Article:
Tuesday, March 29, 2011

BAR: Russian Lesbian Explains 
Gay Life in St. Petersburg

Staff writer Matthew Bajko of the Bay Area Reporter interviewed Polina Savchenko last week about gay life in St. Petersburg and her appearance tomorrow night, March 30, for a presentation and chat with local activists at the gay community center on Market Street.

Matthew's piece hit the paper's blog today, whets the appetite for meeting this brave lesbian leader and gives me a fuller picture of what life is like for her, in a country where democracy and gay activism are in their infancy stages.

I hope to see a warm welcome mat laid out for our guest from abroad from our beautiful Bay Area community. Come hear Polina speak and strengthening global gay solidarity.

Big thanks to Matthew and the paper for giving Polina's chat this wonderful pre-event promotion. From the BAR blog:

There isn't a clearly defined gayborhood like San Francisco's Castro District or Chicago's Boystown. But that doesn't mean St. Petersburg is bereft of a gay scene.

The Russian city, long considered a liberal bastion amid the sprawling Eurasian state due to its proximity to Western Europe, boasts gay nightclubs, poetry and music events geared toward lesbians, and various underground parties for LGBT locals and visitors.

"No, no neighborhood would be specifically a gay neighborhood in St. Petersburg. The cultural gay and lesbian life is very developed I think. There is a lot of things to do," Polina Savchenko told the Bay Area Reporter in a phone interview last week. "There is a very rich culture but very much underground."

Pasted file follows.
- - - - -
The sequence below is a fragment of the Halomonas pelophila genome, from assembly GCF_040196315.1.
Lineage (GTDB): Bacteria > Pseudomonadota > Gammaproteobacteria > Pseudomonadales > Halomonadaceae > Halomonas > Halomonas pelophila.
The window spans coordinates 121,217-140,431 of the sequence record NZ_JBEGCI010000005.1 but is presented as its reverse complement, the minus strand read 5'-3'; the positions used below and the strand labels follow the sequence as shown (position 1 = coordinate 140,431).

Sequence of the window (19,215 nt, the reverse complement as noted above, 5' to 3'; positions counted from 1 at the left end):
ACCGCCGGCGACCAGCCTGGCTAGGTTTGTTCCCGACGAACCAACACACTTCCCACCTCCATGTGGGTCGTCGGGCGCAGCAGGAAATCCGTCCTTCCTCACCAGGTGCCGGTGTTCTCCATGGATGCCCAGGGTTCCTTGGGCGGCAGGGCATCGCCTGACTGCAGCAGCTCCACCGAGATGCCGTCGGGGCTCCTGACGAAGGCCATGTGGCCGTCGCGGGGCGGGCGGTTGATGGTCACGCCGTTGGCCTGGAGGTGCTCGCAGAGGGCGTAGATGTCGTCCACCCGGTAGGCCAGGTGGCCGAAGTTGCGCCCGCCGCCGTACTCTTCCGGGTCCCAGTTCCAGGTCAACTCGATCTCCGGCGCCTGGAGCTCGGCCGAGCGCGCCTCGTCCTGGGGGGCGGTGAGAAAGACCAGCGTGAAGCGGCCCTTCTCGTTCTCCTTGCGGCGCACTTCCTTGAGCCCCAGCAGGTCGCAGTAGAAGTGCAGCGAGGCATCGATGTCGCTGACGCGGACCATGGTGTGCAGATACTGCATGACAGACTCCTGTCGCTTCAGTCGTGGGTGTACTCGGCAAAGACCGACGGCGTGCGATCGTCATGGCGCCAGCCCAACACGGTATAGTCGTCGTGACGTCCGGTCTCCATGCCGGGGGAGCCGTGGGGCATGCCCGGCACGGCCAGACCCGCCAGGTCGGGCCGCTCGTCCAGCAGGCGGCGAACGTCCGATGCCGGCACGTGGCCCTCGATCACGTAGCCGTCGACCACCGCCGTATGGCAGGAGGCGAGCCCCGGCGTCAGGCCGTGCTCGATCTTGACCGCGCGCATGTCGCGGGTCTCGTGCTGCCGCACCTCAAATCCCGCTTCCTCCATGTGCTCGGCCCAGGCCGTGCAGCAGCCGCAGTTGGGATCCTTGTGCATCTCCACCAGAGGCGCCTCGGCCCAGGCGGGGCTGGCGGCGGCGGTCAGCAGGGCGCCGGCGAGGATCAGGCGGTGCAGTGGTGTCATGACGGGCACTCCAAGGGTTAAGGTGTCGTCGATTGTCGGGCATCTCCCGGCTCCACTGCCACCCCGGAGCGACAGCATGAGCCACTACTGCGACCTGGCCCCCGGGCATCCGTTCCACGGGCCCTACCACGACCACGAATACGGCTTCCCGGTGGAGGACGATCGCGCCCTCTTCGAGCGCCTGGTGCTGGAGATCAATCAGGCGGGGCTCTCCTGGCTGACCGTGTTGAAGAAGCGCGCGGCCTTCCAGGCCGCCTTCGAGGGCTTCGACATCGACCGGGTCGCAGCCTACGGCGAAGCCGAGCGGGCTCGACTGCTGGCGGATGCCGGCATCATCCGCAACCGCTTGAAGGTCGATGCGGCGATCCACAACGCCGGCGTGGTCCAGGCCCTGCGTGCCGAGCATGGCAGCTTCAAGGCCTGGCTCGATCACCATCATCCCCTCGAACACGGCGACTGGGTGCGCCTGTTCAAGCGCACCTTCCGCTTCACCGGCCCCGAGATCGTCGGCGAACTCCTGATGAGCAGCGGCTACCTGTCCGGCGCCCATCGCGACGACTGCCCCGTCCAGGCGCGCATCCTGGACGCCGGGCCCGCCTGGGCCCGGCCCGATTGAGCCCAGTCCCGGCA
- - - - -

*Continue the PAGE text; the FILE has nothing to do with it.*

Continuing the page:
Savchenko, 36, is the assistant general manager of Vykhod, which means Coming Out in Russian. Formed by a group of 15 people in 2008, the organization received its official registration from Russian authorities a year later, the first LGBT group to do so. ...

She is also the projects coordinator for the Russian LGBT Network, an affiliation of LGBT groups from 14 regions across the country that work together to share ideas and lobby for freedom of assembly for groups working on LGBT issues. ...
She is grateful to have an opportunity to speak with local LGBT activists and is looking forward to the discussion Wednesday night. ...

"I am very thankful to be awarded this opportunity to bring this information to American activist community," said Savchenko. "I believe the work we do is very deep, fundamental work that will bear fruit in the long-term."

1 comment:

Anonymous said...

Let's be clear about one thing: Russia is not a country where "democracy is in its infancy stage". There is no democratic development in Russia since the year 2000. Russia is an authoritarian state and is gradually moving towards some modern variety of fascism.